22. 22. Coeliac Disease, a worldwide problem Studies have expanded to other regional areas, including Middle East, North Africa, India, Asia, Oceania, and South America where coeliac disease is now recognized as a frequent condition affecting approximately 0.5 to 1 percent of the general population, almost the same as that in Western countries Catassi C et al. The Global Village of Celiac Disease. Basel, Switzerland: Karger Press; 2005. Alencar ML et al. Prevalence of celiac disease among blood donors in Sao Paulo City, Brazil. Gastroenterology. 2006; vol 130:A-668. [#S1110] Mendez-Sanchez N et al. Seroprevalence of anti-gliadin and anti-endomysium antibodies in Mexican adults. Gastroenterology. 2006; vol 130:A-155.
  23. 23. Coeliac disease is now thought to have a prevalence of between 1:100 and 1:200 in the UK population. Hourigan CS. The molecular basis of coeliac disease. Clin Exp Med. 2006 June; vol 6(2): pp53-59
  24. 24. Prevalence of Coeliac Disease among American adults & children 1 : 111 of the 2,785 healthy, asymptomatic adults tested had coeliac disease 1 : 167 of the 1505 healthy, asymptomatic children tested had coeliac disease Gerarduzzi T, et al. J Pediatric Gastroenterology and Nutrition 2000; volume 31 (Suppl.3): S29.
  25. 25. Prevalence of coeliac disease among of high risk groups Children testing positive for both IgG and IgA anti-gliadin antibodies….… 90:100 Identical twins………………................ 70:100 HLA-identical siblings……………….. 30:100 First-degree relatives…...................... 22:100 Down’s syndrome…………………….. 16:100 Autoimmune thyroid disease……….. 14:100 Insulin-dependent diabetes…….…… 11:100
  26. 26. Other at-risk for coeliac groups Children testing positive for only IgG antigliadin antibodies………………. 7.7:100 Osteoporosis………………………….… 4.5:100 Irritable bowel syndrome……………… 3.3:100 Second-degree relatives…………….… 3:100 Iron deficiency anemia………………… 2.8:100 ADHD……………………………………… 2.5:100 Women with recurring pregnancies of poor outcomes ……………………. 2:100
  27. 27. Four Types of Coeliac Disease Clinical – symptomatic, positive serology & positive small intestine biopsy for coeliac disease Silent – asymptomatic even on gluten diet, but with positive serology & positive intestinal biopsy Latent – asymptomatic, positive IgG/IgA anti- gliadin antibodies, but negative intestinal biopsy Abortive – biopsy-proven coeliac disease which remits for some unknown reason
  28. 28. Clinical, symptomatic coeliac disease, the tip of the iceberg Clinical CD (positive serology, symptoms, flat gut) Silent CD (positive serology, no symptoms, flat gut) Latent CD (positive serology, no symptoms & normal mucosa--later converts)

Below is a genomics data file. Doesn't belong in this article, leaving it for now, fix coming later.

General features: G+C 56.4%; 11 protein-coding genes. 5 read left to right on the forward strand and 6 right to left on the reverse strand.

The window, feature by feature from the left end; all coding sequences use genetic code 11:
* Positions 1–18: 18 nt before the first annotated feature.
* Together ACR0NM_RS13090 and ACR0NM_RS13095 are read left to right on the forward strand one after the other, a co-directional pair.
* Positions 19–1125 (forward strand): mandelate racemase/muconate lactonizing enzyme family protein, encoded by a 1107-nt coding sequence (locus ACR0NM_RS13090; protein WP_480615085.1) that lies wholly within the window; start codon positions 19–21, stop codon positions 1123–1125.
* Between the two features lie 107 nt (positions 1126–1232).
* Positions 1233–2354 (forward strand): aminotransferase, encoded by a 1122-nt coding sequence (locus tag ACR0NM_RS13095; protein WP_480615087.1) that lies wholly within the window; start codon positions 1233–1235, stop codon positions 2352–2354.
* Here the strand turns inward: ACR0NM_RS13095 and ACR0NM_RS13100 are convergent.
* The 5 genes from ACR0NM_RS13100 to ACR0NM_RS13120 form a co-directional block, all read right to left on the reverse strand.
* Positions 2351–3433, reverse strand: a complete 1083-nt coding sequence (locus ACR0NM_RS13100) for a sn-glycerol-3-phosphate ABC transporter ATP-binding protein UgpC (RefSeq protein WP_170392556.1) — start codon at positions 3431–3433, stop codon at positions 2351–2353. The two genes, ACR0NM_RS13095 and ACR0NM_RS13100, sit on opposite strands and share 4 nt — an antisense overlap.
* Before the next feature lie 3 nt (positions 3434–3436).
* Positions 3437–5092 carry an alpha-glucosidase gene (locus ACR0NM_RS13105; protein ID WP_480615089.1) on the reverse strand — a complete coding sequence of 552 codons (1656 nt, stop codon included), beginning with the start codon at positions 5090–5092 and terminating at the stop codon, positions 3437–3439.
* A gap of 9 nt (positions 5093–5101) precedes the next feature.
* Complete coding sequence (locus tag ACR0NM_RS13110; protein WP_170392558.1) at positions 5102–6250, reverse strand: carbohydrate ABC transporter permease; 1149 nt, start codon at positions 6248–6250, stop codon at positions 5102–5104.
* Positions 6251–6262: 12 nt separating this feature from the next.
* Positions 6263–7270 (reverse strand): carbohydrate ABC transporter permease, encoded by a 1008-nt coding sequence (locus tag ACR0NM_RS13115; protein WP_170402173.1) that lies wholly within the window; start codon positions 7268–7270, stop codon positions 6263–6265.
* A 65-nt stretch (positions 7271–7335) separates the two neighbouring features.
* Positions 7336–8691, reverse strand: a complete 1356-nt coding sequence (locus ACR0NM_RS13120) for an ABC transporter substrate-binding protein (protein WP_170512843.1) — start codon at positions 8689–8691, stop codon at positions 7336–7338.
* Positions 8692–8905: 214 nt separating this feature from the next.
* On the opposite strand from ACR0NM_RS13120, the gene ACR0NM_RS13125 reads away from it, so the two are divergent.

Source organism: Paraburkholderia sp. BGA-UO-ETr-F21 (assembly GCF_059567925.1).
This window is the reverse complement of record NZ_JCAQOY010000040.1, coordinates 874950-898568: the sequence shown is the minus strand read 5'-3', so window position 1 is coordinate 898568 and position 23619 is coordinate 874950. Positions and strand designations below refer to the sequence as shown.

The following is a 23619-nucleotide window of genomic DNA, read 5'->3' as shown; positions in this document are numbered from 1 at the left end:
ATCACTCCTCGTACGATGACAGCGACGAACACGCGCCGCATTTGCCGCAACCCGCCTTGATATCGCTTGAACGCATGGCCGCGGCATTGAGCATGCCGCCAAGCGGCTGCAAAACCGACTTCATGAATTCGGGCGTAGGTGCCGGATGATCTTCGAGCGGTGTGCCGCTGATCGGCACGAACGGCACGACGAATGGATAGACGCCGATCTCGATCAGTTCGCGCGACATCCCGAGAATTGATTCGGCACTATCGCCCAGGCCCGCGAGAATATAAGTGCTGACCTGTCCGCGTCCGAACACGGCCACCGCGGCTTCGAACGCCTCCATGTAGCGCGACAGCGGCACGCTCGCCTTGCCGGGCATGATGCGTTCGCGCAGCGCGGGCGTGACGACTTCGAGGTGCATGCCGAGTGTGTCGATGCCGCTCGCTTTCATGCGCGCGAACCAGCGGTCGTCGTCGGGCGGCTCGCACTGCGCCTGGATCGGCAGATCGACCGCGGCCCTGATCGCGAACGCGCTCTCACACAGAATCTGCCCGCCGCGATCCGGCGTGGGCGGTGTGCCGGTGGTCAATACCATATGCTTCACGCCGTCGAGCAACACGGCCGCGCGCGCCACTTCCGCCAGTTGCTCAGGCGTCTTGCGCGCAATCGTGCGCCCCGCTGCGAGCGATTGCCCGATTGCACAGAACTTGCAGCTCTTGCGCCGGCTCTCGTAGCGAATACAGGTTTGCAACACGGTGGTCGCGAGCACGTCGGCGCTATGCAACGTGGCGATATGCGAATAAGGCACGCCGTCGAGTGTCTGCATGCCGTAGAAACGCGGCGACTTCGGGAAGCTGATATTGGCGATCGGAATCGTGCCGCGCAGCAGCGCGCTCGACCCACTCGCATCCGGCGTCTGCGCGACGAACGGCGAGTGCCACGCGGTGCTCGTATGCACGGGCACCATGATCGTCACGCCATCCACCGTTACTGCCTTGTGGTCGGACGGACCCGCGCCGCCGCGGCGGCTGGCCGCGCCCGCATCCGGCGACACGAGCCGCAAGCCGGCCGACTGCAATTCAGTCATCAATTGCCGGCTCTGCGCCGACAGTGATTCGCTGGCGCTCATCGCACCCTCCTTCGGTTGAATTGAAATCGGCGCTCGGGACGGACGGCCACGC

29. 29. Gluten sensitivity, coeliac disease and chronic brain syndromes Weepy, irritable children Irritable bowel syndrome Autism Depression ADHD Epilepsy Downs syndrome Schizophrenia Low IQ children & maternal thyroid disease
  30. 30. WEEPY, IRRITABLE, UNHAPPY CHILDREN Coeliac children are often weepy, often discontented or surly, quiet, turned inward, and apparently lack all joy in living. Kaser. J of Pediatrics 1961
  31. 31. Coeliac children often have foul smelling stools, occasionally big and bulky stools. A small number of children will develop severe diarrhea.
  32. 32. Children with strong food cravings, including for bread, crackers, & cereals…
  33. 33. Gluten Allergy – Gluten Addiction Possible mechanisms of addiction include: Gluten sensitivity often results in significant serotonin, norepinephrine, and dopamine depletion, the same brain neurochemistry often associated with addictive behavior. Gluten sensitivity suppresses gut hormone release (secretin, VIP, & CCK), adversely affecting cognition, emotions, appetite/satiation, and behavior.
  34. 34. Gluten’s mood & behavior modulating morphine-like peptides When gluten is broken down in the intestines during digestion, opioid-like peptides are formed; specifically, certain peptides, called Gluteomorphin and Gliadorphin, mimic the effects of morphine on the brain as they enter the bloodstream.
  35. 35. Irritable bowel syndrome in children Irritable bowel syndrome (IBS) is a digestive disorder that causes abdominal pain, bloating, gas, diarrhea, and constipation—or some combination of these problems. IBS physically and psychologically affects people of all ages, including children.
  36. 36. Irritable bowel syndrome (IBS), depression, anxiety & panic attacks There is an association of panic disorder with IBS symptoms (1/3 of patients presenting with panic disorder have IBS symptoms) Chronically constipated patients with IBS as a group are more anxious and more depressed than the general population
  37. 37. Link between IBS symptoms & IgG-mediated food allergy Recent evidence suggests significant reduction in IBS symptom severity in patients on elimination diets, provided that dietary elimination is based on foods against which the individual has generated food-specific IgG antibodies. Isolauri E et al. Gut. 2004 Oct;53(10):1391-1393